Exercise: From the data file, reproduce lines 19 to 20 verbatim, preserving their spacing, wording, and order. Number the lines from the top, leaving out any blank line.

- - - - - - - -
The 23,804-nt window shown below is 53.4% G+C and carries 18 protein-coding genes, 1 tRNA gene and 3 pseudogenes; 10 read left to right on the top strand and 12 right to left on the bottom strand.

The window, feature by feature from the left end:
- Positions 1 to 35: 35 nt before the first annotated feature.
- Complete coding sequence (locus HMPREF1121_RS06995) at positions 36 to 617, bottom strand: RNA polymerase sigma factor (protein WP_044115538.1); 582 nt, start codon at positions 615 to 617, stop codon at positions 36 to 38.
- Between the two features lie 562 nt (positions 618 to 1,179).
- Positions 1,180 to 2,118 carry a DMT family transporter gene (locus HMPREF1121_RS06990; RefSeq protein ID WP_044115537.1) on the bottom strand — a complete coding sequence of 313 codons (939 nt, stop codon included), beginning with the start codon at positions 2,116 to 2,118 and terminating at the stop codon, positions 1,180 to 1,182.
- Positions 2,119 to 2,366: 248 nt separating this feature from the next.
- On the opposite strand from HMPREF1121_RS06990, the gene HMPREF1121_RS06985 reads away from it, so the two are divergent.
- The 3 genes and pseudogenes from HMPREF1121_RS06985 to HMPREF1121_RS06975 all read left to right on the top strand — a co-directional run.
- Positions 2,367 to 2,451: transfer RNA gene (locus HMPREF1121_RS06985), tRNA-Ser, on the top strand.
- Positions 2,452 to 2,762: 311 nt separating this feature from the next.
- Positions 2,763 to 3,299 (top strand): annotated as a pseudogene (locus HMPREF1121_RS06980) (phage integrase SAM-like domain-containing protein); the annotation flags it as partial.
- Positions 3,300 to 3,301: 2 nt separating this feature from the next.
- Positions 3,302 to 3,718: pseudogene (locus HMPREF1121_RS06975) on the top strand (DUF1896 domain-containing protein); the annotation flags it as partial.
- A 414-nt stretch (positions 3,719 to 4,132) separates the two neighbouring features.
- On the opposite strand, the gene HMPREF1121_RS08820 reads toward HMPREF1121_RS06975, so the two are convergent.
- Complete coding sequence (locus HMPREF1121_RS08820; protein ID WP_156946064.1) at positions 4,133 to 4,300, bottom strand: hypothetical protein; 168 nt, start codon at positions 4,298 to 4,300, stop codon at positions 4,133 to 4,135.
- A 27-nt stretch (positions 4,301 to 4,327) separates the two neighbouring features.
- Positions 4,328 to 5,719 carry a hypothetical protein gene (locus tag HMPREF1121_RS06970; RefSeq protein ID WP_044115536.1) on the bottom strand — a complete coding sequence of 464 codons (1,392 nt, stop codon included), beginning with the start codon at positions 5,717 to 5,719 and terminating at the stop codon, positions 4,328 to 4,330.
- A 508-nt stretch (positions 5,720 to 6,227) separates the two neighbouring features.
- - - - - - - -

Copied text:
- Positions 4,328 to 5,719 carry a hypothetical protein gene (locus tag HMPREF1121_RS06970; RefSeq protein ID WP_044115536.1) on the bottom strand — a complete coding sequence of 464 codons (1,392 nt, stop codon included), beginning with the start codon at positions 5,717 to 5,719 and terminating at the stop codon, positions 4,328 to 4,330.
- A 508-nt stretch (positions 5,720 to 6,227) separates the two neighbouring features.